Discuss the role of serology in virus diagnosis in the early 21st century


Serology remains the mainstay for the diagnosis of virus infections in a routine diagnostic laboratory, especially for the diagnosis of virus infections. However, it plays a much lesser or absent role. in other areas of virological testing, such as epidemiological research, monitoring the response to anti-viral therapy, and antiviral resistance testing. There are 3 basic categories of methods used in the initial diagnosis of virus infections: 1. Direct examination, 2. Indirect examination, and 3. Serology

Direct examination

In direct examination, the clinical specimen is examined directly for the presence of virus particles, virus antigens, viral nucleic acids and virus-induced histological changes. The main advantage of direct examination methods is the short length of time required for a result, often within the same day. With the advent of specific antiviral chemotherapy, this is becoming an increasingly important consideration. On the debit side, these tests are usually labor intensive and require experienced personnel. However, this is likely to change with the arrival to simple automated molecular biology techniques. Current commercial examples include the PCR-based Roche Amplicor system, Abbott LCR system, and the Chiron branched DNA system. Indeed the Roche Amplicor and the Chiron branched DNA system are now widely used for the determination of HIV viral load. The major drawback of these tests is that they are very expensive. However, when the costs come down, they should gain widespread acceptance in the virology laboratory. The importance of molecular techniques became evident with the SARS crisis in 2003 when PCR assays were rapidly developed and were the mainstay of the diagnosis. It took several weeks before antibody were detectable and serology was mainly used to confirm infection and for epidemiological research.

Indirect examination

The virus in the clinical specimen is amplified by growing in tissue culture, eggs or animals. Cell culture is by far the most commonly used method. The presence of growing virus may be revealed by changes such as cytopathic effect (CPE) or the ability to haemadsorb. The identity of the isolated virus can be further confirmed by various tests eg. virus neutralization, immunofluorescence, complement-fixation, electron microscopy etc. The obvious disadvantage of virus isolation is the length of time required for the CPE or the ability to haemadsorb to become apparent, which may take from a few days to a few weeks. Longer, if confirmatory tests such as virus neutralization are to be carried out. However, rapid culture methods such as the DEAFF tests for CMV are becoming available whereby the cell culture is examined for the presence of CMV early antigens by fluorescent antibody technique. Another problem with virus culture is that the sensitivity is often low and depends on a large extent the quality of the clinical specimen received. Also, virus isolation would not be applicable to viruses which are difficult or cannot be cultivated such as hepatitis B and parvovirus. Morover, there is considerable expense and expertise involved in setting up a cell culture facility, particular those that meet biosafety level II and level III standards.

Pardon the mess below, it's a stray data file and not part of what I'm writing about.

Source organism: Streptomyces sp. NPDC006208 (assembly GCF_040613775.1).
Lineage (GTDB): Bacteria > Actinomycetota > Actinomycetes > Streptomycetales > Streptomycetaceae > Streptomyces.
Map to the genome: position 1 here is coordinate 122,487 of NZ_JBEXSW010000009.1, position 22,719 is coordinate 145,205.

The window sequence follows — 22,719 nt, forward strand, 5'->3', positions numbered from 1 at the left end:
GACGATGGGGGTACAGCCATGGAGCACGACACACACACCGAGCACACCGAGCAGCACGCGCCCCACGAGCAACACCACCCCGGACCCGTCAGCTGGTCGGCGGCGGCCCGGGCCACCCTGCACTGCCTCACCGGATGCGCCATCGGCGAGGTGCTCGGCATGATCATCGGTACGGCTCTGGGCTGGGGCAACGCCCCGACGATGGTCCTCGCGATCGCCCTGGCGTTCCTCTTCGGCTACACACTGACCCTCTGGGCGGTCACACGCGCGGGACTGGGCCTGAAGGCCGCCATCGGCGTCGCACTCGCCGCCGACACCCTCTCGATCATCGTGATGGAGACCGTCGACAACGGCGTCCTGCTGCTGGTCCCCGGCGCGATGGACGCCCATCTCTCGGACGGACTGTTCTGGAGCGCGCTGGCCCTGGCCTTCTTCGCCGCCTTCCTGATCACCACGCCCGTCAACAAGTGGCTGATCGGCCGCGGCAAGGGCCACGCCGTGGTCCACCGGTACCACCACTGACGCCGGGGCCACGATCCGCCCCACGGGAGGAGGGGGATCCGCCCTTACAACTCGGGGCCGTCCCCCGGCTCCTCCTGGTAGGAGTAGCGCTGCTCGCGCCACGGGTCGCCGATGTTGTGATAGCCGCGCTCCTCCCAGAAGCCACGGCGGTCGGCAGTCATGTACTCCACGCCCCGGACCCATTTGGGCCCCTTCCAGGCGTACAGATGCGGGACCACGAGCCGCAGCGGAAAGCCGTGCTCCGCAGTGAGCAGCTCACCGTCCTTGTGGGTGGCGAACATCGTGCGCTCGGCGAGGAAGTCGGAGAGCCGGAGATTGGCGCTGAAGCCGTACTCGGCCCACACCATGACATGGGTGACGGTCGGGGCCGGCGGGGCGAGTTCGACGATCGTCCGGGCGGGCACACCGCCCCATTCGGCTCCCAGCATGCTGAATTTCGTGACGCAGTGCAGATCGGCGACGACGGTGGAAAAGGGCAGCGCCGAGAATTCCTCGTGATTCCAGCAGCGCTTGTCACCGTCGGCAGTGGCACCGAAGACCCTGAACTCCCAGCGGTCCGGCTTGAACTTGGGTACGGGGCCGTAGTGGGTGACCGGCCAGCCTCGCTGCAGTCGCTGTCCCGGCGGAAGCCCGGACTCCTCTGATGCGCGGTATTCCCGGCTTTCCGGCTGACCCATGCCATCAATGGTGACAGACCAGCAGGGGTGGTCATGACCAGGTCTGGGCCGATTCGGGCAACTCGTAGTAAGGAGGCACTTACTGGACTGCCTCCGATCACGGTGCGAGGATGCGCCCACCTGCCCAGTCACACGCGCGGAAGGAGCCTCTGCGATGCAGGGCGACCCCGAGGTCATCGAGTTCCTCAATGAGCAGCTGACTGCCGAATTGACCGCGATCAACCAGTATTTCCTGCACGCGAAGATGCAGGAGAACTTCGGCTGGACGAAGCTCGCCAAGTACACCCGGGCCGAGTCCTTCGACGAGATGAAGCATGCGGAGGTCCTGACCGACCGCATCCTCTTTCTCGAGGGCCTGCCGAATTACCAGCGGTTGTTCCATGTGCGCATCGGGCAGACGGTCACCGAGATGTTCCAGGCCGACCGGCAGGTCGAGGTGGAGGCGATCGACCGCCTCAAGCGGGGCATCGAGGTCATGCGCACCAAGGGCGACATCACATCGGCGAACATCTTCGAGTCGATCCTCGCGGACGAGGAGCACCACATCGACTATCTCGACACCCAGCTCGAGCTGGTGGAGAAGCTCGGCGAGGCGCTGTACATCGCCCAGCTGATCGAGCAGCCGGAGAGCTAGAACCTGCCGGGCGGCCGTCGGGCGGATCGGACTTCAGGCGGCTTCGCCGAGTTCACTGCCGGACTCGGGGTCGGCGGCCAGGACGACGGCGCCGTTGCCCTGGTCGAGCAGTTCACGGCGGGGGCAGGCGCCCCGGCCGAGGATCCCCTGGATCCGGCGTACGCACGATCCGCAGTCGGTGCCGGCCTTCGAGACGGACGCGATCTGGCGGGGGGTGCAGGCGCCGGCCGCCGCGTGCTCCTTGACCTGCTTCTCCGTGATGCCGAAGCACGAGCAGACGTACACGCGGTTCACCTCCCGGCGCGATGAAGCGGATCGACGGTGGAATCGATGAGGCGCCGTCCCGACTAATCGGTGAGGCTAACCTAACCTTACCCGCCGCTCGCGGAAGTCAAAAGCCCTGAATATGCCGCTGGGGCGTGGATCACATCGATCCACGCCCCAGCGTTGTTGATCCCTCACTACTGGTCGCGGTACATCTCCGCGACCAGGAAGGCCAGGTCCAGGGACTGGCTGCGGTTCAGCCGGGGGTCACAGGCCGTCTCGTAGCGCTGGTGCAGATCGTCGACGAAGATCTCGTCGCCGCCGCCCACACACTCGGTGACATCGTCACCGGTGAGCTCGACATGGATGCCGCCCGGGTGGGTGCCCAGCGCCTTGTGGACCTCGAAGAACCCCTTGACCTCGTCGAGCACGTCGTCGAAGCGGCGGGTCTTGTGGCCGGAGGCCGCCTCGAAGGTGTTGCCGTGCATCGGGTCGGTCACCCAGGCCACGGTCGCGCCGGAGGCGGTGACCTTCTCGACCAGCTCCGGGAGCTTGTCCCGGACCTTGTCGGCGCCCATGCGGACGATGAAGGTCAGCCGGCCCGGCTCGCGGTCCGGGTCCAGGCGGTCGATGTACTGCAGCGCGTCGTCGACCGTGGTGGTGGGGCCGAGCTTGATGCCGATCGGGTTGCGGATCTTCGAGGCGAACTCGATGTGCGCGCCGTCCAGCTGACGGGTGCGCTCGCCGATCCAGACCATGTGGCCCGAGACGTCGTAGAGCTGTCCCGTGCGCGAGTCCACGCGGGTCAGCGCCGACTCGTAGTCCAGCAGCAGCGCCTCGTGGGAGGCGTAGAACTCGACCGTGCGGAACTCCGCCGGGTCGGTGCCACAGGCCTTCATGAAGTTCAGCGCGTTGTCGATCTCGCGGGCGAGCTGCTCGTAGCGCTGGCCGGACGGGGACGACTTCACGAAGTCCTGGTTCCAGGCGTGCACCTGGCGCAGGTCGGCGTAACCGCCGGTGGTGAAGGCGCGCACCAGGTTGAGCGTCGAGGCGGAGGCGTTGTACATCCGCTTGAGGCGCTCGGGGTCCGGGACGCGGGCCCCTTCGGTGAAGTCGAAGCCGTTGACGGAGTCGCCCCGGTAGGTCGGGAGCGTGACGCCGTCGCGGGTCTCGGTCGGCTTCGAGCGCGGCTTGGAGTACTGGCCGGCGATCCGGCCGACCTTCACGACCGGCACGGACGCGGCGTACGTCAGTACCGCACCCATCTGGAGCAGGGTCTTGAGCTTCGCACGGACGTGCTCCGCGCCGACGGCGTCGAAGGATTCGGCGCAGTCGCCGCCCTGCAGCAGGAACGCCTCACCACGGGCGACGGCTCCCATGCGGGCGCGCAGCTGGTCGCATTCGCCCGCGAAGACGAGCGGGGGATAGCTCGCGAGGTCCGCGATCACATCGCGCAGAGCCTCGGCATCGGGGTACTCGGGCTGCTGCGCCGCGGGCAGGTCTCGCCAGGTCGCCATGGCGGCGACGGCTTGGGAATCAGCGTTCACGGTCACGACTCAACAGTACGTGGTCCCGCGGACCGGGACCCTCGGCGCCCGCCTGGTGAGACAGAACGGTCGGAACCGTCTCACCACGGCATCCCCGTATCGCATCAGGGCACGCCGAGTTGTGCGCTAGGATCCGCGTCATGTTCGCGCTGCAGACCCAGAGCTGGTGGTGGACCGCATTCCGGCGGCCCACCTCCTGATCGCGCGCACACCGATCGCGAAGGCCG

Serology remains the bulk of the work carried out by a routine diagnostic virus laboratory. A large variety of serological tests are available eg. complement-fixation (CFT) , haeagglutination-inhibition (HAI), enzyme-linked immunoassay (EIA), radioimmunoassay (RIA), particle agglutination, immunofluorescence, single radial haemolysis, western blot etc. The sensitivity and specificity varies greatly between different techniques. Most techniques will detect all classes of antibody whereas some assays eg. RIA, EIA and IF can be made to detect one specific class only ie. IgM, IgG or IgA. The following virus infections are usually diagnosed by serology and are likely to remain so in the foreseeable future:-

  Some virus infections may be diagnosed by serology but it not the method of choice. This includes herpesviruses that reactivate from time to time to cause diseases, and respiratory and enteroviruses where the illness has passed by the time antibody is detectable. Direct and indirect detection methods are commonly used for these viruses and molecular biology techniques are likely to play an increasing role in the diagnosis of these viral infections.

The following virus infections are not normally diagnosed by serology, and the role of molecular biology techniques is likely to increase in the near future;-

Epidemiological research, monitoring the response to anti-viral therapy, and antiviral resistance testing are playing an increasingly greater role in the work of a virus laboratory, especially reference laboratories. These techniques depend mainly on molecular biology methods. Therefore, it is envisaged that molecular methods will become increasingly used in the 21st century. However, serology is likely remain the mainstay of diagnosis for many viral infections and it will continue to play an important role in the 21st century.